In a year with Race 3 and ToH, picking Sanju for worst film is really saying something.

    Liked by 1 person

  5. Talking about bad movies – I impatiently wait for Namaste England to come in streaming, but I can’t find it . Given bad reviews it had, and very short time it was in cinemas, shouldn’t it be available somewhere? Or it’s so bad nobody wants to buy it?

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  6. Best: tied between Pari and Raid. They’re so different and each really good for what they are. Pari is a dark, scary, poignant feminist fable, and Raid is a solid procedural with great characters, humor, heart, and a social message.

    Worst: tied between Padmaavat and Sonu Ke Titu Ki Sweety. Padmaavat has some really ugly messages and lies tied up in a beautiful package (even though it had the best choreographed sword fight I’ve seen since The Princess Bride). SKTKS is the type of regressive man-baby bros before hos stuff that I (mostly) stopped watching American movies over.

    Enjoyed but see how they could’ve been better: Sanju and Zero. I may remove Zero from this list after I see the version with the edited down second half with joyomama tomorrow. (yay!)

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    • Wait, what is the version with the edited down second half? How have I not heard of this? I am completely perplexed and intrigued!

      On Tue, Jan 1, 2019 at 4:10 PM dontcallitbollywood wrote:

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      • So joyomama saw Zero again last night, and my daughter did come along. Her review was, “so many plot twists”. Kind of like the beginning of your first review. 🙂

        We didn’t notice any cuts in the second half, so either that was a rumor made up on Twitter, or was just done for the domestic market. I’m guessing a rumor.

        I loved the movie as much the second time. There were still some WTF moments in the second half, but I got where Bauua and Aafia were coming from a bit more. Babita came through loud and clear on the first watch and remained so on the second. I still wish they would have ended with the screen going dark after the rocket launch and Aafia’s voice over, ending with “we love anyway”.

        I appreciated Tanha Hua much more the second time, not being so worried about what was going to happen to Bauua. How bold to do the “sometimes you have to die to yourself to live; lose everything to grow” journey in one song. I found Shah Rukh outrageous, annoying, charming, poignant, and incredibly sexy as Bauua. As long as he’s got that expressiveness, that smile, and those eyes, he’s got it for me.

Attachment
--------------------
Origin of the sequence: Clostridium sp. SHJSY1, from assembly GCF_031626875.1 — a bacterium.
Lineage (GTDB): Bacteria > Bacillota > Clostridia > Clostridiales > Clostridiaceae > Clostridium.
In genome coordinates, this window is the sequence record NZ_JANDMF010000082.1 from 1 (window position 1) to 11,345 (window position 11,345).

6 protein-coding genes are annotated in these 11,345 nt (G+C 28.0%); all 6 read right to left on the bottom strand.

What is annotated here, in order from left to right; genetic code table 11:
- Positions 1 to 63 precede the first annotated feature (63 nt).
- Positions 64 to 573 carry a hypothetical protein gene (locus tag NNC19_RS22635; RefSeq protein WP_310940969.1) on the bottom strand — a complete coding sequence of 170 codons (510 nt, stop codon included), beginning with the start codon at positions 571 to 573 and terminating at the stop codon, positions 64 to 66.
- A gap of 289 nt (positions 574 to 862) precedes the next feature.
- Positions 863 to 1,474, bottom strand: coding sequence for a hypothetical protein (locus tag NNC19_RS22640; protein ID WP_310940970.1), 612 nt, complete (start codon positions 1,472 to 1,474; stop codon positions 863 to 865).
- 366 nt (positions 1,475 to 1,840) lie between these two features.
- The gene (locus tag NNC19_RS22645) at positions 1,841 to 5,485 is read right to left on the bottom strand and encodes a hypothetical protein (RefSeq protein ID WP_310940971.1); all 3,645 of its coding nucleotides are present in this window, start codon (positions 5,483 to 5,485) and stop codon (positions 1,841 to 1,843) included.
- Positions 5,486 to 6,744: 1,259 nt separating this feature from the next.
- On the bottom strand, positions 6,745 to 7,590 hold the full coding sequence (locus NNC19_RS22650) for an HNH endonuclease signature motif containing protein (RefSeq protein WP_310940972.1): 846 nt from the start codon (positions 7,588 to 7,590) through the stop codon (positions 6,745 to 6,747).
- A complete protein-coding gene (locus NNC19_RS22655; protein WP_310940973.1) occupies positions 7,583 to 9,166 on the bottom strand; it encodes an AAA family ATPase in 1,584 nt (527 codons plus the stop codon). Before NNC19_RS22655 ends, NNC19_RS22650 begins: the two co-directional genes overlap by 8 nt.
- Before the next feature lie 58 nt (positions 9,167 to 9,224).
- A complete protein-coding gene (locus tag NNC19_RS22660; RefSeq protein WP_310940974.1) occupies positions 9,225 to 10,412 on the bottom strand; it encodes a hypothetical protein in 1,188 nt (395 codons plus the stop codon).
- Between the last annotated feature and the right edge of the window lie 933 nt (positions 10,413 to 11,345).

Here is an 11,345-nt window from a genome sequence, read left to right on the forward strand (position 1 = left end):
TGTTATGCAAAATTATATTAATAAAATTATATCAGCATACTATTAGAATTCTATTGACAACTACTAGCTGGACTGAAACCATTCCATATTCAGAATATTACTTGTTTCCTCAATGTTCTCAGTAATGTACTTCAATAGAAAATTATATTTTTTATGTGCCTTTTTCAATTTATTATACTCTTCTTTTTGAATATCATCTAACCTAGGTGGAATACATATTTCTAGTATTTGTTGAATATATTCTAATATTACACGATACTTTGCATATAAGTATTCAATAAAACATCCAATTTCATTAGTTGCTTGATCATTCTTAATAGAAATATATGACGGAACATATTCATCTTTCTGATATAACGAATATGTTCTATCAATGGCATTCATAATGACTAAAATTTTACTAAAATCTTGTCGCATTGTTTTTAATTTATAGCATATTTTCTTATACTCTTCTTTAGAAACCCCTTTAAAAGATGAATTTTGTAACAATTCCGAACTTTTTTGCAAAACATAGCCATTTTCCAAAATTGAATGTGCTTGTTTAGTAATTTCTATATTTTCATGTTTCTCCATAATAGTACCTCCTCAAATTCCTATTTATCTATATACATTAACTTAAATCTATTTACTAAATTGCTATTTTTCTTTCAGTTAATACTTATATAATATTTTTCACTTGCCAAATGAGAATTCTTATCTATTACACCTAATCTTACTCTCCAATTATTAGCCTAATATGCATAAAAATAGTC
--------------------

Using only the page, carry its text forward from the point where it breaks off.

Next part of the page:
Reflecting on the different types of reviews there have been (not responding specifically to your reviews, but to the many I’ve read or watched–all in English except Sucharita’s), I’m the most annoyed with those saying that Bauua represents unexamined male privilege, “even if he’s a dwarf” which is in itself an offensive take. Bauua’s privilege is not unexamined at all, indeed it’s clearly stated several times–he’s a poor little rich boy who deals in toxic masculinity to make up for his perceived (by himself and his family) shortcomings (pun intended). Just as Aafia’s privilege as a well-off, well-educated American woman who has been able to pursue her wildest scientific dreams is clearly stated. I’m so relieved to see a story where all the prominent characters have strengths and weaknesses, and characters with physical disabilities are not presented as saints or to give currently abled people some inspiration porn. Bauua and Aafia are complicated people with needs, wants, and faults. The one exception here is Guddu–he’s kind of a saint. I’d love to see M. Zeeshan Ayyub in a role where he’s not the best friend.

        Sorry, this turned into a long rant. One more thing about reviewers. The opening scene declares so strongly that this movie will be telling a story through a magical-realism lens, that I just don’t see how reviewers didn’t get that. I mean if the opening isn’t clear enough, then the scene on the roof of Bauua’s family’s house where he “knocks down 200 stars” till his dad wakes up and tells him to quit it should have been. Reviewers who acknowledge that but still find fault with the execution of the ideas make more sense to me than those who are criticizing logic and science in the movie. For reals? Of course a random guy from Meerut is not going to end up on a US funded Mission to Mars. The film makers are asking us to revel in that absurdity with them, and root for Bauua anyway.

        Ok, last thing. I was really angry with the makers of Dilwale–feeling that the script/dialogues were a complete afterthought and that many scenes insulted viewers’ intelligence. Especially the scenes involving King’s wildly incompetent drug gang. But I have loved FAN, Raees, JHMS, and Zero, because I find that they are flirting with viewers’ intelligence and imagination, engaging them, challenging them, subverting expectations and telling interesting stories. But, I guess Shah Rukh and his partners better stop making movies that I like, because it certainly isn’t making them much money.